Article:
Successful romance novelist Nat Noland has just had his cage severely rattled. After receiving an email directly from God, he just can't seem to get anywhere with his new novel. In Just Desserts, the grand poobah of American comedy, Carl Reiner, will have you holding your sides like never before. Follow Nat on his romps around New York City, as he tries to make sense of this divine intervention. Reminiscent of Mark Twain's Letters from the Earth, Just Desserts sparkles with the slapstick comedy and madcap hijinks that Reiner fans have loved for decades.
New York Times best seller Tell Me a Scary Story was a hit when it appeared in 2003, with over 70,000 copies sold in various formats. Now, Hollywood legend Carl Reiner returns to his comedic roots with Tell Me a Silly Story. Reiner weaves fun rhymes and silly story lines in the whimsical, nonsensical vein of Dr. Seuss in this story which will make children everywhere giggle with delight.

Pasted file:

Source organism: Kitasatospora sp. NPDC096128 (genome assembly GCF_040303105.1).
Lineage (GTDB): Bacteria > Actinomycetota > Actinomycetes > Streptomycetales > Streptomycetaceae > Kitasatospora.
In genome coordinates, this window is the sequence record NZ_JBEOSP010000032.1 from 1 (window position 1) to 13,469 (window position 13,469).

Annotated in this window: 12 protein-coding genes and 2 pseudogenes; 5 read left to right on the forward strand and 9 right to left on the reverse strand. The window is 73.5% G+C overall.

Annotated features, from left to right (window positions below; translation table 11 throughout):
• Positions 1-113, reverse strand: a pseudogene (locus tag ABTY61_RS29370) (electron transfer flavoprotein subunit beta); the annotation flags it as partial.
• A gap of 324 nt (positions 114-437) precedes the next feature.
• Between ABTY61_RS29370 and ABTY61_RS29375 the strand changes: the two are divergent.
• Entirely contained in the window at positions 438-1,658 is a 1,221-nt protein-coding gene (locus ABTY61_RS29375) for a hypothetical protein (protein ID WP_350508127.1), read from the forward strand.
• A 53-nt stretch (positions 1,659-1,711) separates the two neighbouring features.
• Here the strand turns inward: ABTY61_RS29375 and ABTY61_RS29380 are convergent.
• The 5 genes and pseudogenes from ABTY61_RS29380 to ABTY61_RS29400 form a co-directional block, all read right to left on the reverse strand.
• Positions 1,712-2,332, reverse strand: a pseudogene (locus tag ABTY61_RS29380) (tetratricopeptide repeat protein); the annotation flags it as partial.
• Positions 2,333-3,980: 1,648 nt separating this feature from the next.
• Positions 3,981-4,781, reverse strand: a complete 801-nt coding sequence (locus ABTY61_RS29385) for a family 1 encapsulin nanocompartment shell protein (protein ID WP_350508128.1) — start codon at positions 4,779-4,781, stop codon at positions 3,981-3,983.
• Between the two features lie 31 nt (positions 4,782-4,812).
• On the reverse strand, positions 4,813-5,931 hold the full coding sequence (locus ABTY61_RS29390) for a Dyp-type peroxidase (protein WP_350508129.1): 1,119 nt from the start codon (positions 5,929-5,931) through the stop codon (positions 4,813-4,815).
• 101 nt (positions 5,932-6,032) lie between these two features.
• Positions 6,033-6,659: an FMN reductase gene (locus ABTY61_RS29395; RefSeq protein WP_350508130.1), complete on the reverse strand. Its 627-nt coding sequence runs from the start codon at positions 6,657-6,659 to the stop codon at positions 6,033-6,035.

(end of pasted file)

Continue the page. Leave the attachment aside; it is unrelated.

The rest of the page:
Carl Reiner intersperses plots of biblical heresy, adultery, mild schizophrenia, and quadruplets separated at birth. NNNNN is the title of the protagonist Nat's novel, which is a comic retelling of Cain and Abel's struggles to procreate in the Garden of Eden, parts of which Reiner includes in his story. As Nat reinvents the origin of man, he investigates his own origins, looking into his adoption and discovering that he is one of four quadruplets who have been separated at birth.
"5 Stars...(one for each"
This is the story of Bronx-born David Kokolovitz and his hilarious experiences with sex, Shakespeare, and the South Pacific. We follow David on his journey away from his Bronx home in search of an acting career. In a comedy of opposites, New Yorker David ends up living in the Deep South where he lands his first acting job at a southern Shakespeare repertory company. Just as the hazards of too-tight tights and too-long soliloquies become too much for him, World War II conveniently breaks out and he moves on to entertain the troops.